Content Frame

Clinical Case Study
The Mysterious Episodes of Mary: A Case Study on Neuroanatomy

Download Case Study with Worksheet

Episode 1
Mary Lazarro, a 44-year-old mother of two, made an appointment with her physician after experiencing a prolonged episode of numbness in her chin and lower lip. Two days prior to her appointment, she felt a prickling sensation like "pins and needles" at the right corner of her mouth. The sensation extended to her lower lip and chin. The examination revealed only a superficial hypoesthesia of the chin and lower lip (numb chin syndrome). There was no clinical evidence of palpable regional lymph nodes or other systemic or neurologic abnormalities. Her physician scheduled her for a CT scan of the affected region. These tests showed no abnormalities in the jaw, neck, or pharynx. The numbness and hypoesthesia spontaneously disappeared gradually over a few weeks.

Episode 2
Four months later, while eating dinner with her family, Mary felt a stabbing pain in her upper jaw and teeth that radiated out to the side of her nose. Over the next several days, she experienced several more episodes of this intense pain. A visit to the dentist revealed no abnormalities and she was referred to her physician for an evaluation. Prior to her appointment, she noticed that the symptoms were subsiding as they had previously. Her physician scheduled an appointment for a complete neurological exam the following week.

Episode 3
Three nights prior to her scheduled visit to the neurologist, Mary stopped at an intersection and experienced intense double vision when looking to the right to check for traffic. The double vision was less intense when looking forward, and her vision when looking left was unaffected. Her husband noticed that her right eye appeared to be turned slightly inward when she looked straight ahead. A day later, Mary noticed that the vision in her left eye started to blur. The neurologist later suggested that the two visual problems she was experiencing were related. The double vision when looking right was found to be caused by cranial nerve palsy—a form of muscle paralysis caused by a dysfunction in one of the cranial nerves. The problem with the left eye was diagnosed as optic neuritis (inflammation). Both of these signs and symptoms, along with the previous episodes, pointed to a diagnosis of multiple sclerosis (MS). The neurologist prescribed oral steroids and ordered an MRI. As with her previous episodes, Mary's visual symptoms began to diminish over time.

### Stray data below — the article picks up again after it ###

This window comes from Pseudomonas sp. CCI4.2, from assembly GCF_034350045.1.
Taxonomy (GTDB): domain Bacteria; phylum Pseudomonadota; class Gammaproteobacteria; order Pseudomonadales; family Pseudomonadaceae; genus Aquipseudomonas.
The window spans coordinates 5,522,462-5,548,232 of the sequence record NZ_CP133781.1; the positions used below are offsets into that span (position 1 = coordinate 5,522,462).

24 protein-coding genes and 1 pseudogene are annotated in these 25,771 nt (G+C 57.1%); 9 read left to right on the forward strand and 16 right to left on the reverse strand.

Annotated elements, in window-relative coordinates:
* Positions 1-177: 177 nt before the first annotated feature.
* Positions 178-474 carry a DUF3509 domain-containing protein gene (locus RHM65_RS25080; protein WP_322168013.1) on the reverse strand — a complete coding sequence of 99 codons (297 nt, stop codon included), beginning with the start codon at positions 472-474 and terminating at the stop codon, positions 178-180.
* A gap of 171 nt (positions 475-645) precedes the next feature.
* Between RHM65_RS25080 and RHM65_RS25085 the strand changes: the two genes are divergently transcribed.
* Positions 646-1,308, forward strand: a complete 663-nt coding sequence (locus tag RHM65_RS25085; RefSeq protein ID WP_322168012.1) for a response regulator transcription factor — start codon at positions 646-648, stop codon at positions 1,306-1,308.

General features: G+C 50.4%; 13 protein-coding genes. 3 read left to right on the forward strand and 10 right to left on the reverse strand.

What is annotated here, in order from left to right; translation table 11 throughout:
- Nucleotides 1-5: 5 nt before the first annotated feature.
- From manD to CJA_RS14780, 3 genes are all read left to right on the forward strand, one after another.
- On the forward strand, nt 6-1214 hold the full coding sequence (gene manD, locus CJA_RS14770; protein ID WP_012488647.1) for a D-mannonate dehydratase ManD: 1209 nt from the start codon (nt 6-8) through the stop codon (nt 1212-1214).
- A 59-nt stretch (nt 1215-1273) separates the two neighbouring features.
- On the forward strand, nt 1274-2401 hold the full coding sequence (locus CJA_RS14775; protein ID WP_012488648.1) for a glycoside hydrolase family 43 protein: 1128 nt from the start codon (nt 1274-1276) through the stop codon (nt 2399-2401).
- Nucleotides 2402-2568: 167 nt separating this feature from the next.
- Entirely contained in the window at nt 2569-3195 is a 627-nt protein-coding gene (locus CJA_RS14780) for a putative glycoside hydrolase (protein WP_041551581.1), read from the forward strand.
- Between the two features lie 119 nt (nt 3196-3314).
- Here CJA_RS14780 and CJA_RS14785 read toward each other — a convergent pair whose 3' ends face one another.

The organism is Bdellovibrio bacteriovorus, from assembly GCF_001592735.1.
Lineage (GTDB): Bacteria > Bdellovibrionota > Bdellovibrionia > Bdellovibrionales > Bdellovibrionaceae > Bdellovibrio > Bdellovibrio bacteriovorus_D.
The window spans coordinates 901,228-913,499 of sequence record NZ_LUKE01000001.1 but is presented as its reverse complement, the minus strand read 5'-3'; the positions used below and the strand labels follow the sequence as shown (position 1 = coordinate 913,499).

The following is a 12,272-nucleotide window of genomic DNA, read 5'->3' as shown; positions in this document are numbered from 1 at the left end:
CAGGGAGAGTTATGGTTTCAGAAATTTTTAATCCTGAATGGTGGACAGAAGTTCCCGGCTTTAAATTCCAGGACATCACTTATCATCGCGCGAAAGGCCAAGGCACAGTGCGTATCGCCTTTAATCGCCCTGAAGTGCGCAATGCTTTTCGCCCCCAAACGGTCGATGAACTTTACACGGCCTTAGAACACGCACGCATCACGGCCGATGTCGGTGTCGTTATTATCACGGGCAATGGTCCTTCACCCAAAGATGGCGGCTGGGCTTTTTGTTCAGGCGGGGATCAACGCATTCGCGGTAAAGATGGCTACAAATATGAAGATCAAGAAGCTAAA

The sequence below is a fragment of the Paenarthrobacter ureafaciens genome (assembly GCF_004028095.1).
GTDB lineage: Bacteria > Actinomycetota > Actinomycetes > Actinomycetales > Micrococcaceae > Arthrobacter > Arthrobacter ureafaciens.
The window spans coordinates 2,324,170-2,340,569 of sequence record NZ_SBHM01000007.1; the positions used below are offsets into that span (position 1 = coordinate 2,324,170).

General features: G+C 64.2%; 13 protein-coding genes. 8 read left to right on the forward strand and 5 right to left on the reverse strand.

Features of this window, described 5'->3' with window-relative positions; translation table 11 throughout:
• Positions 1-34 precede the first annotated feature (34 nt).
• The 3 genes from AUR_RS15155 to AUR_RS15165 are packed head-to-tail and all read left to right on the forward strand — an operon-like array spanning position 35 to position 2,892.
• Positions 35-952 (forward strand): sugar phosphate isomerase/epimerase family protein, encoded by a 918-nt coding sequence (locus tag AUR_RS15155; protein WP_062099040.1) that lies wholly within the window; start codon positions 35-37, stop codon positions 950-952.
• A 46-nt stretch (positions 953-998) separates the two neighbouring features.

The results of the MRI, shown below, were consistent with a diagnosis of relapsing-remitting multiple sclerosis (RRMS). Relapsing-remitting multiple sclerosis is a form of MS in which symptoms randomly flare up (Mary's episodes) and then resolve on their own. The lesions seen on the MRI on the left were associated with another episode in which Mary experienced sensory and motor disjunction in her left lower extremity. A subsequent MRI (image on the right) appeared to show improvement after three months.

MRI scans

Short answer questions

  1. Related to Episode 1: What is hypoesthesia? How does it differ from paresthesia?
  2. Related to Episode 1: Using the flowchart below, identify the part of the human nervous system that is usually associated with symptoms of hypoesthesia and paresthesia.


  3. Related to Episode 1: Which of Mary's cranial nerves is affected in this episode?
  4. Related to Episode 2: Which of Mary's cranial nerves is affected in this episode?
  5. Related to Episode 3: Name all of the cranial nerves that are involved with eye movements.
  6. Related to Episode 3: Which of Mary's affected cranial nerves is responsible for her double vision when looking right? Why does she not experience double vision when looking left?
  7. Related to Episode 3: Which of Mary's affected cranial nerves is responsible for her blurred vision?
  8. Related to Finale: In the MRI images shown in the case, you can see the lesions as bright "white spots" on the brain. Using what you know about the structure of a neuron, explain what is causing this spot to appear in the MRI.
  9. Related to Finale: Three months later, you can see that the spots in the MRI appear to be smaller. Using what you know about the structure of a neuron, explain what is happening to the neurons in the area where the lesions are disappearing.

Copyright © 1995 - 2018 Pearson Education . All rights reserved. Pearson Benjamin Cummings is an imprint of Pearson .
Legal Notice | Privacy Policy | Permissions

[Return to the Top of this Page]